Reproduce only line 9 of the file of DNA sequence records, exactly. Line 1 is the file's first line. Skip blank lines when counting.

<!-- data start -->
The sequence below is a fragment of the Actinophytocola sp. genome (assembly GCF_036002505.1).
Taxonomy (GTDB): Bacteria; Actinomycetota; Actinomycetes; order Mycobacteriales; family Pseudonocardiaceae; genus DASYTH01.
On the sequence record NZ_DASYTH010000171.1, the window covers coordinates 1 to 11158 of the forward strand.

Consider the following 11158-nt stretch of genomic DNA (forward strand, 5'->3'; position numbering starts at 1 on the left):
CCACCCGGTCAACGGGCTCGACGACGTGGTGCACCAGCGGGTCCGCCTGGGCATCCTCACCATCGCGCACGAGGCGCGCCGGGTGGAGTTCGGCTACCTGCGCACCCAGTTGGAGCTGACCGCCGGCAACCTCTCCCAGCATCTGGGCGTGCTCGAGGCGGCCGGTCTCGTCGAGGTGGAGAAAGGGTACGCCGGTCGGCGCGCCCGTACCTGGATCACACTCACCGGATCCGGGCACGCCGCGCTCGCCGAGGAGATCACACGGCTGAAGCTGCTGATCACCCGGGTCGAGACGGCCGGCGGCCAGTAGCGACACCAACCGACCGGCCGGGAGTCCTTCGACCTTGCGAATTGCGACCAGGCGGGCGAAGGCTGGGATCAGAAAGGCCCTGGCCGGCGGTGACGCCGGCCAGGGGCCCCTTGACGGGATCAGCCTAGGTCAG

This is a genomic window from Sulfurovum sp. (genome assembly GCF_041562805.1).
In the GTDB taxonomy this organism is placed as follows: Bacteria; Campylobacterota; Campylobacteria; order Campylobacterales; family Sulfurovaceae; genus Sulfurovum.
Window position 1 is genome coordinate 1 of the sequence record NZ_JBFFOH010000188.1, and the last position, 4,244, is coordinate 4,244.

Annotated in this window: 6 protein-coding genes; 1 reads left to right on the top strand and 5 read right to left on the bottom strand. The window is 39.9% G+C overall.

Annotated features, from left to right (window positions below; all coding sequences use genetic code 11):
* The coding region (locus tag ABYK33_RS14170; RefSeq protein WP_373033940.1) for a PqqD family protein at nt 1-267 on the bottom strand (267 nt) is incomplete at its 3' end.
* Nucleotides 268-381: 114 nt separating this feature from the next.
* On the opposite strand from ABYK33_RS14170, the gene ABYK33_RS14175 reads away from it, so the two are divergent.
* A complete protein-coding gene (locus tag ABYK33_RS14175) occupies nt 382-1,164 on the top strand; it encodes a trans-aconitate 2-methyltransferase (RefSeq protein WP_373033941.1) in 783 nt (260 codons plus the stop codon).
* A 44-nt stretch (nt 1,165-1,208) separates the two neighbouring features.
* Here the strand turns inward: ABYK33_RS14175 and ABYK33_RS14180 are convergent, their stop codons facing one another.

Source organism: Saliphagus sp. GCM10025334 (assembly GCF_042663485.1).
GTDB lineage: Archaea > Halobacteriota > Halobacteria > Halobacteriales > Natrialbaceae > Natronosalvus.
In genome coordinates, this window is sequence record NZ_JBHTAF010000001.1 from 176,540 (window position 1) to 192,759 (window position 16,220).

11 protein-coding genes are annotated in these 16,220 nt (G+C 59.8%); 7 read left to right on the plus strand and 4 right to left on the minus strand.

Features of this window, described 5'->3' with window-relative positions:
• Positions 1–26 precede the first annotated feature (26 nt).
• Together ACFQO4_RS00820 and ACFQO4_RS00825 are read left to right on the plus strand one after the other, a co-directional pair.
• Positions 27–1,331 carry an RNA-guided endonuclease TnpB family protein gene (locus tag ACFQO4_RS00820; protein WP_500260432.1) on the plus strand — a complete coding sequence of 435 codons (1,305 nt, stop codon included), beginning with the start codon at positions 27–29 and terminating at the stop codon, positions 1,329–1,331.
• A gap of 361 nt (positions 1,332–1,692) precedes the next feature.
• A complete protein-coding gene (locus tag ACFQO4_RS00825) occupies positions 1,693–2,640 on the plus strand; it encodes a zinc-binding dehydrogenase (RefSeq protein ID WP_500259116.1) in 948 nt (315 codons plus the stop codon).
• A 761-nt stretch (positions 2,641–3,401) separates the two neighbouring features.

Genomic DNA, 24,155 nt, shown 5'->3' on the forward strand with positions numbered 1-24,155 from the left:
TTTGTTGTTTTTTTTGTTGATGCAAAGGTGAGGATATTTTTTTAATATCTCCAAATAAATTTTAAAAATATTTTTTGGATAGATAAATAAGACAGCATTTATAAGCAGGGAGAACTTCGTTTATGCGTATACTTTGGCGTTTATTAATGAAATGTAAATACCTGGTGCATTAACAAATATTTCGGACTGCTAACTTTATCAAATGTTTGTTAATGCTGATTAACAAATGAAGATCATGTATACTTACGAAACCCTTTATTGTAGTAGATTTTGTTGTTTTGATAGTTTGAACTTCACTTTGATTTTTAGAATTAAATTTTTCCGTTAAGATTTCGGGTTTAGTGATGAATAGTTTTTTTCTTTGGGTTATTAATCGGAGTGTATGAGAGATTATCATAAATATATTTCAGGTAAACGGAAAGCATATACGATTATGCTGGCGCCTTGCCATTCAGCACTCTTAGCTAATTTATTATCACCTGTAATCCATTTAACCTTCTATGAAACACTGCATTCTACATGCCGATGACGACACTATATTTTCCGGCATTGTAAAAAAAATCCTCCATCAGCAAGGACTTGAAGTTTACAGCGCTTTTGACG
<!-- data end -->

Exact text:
Annotated in this window: 6 protein-coding genes; 1 reads left to right on the top strand and 5 read right to left on the bottom strand. The window is 39.9% G+C overall.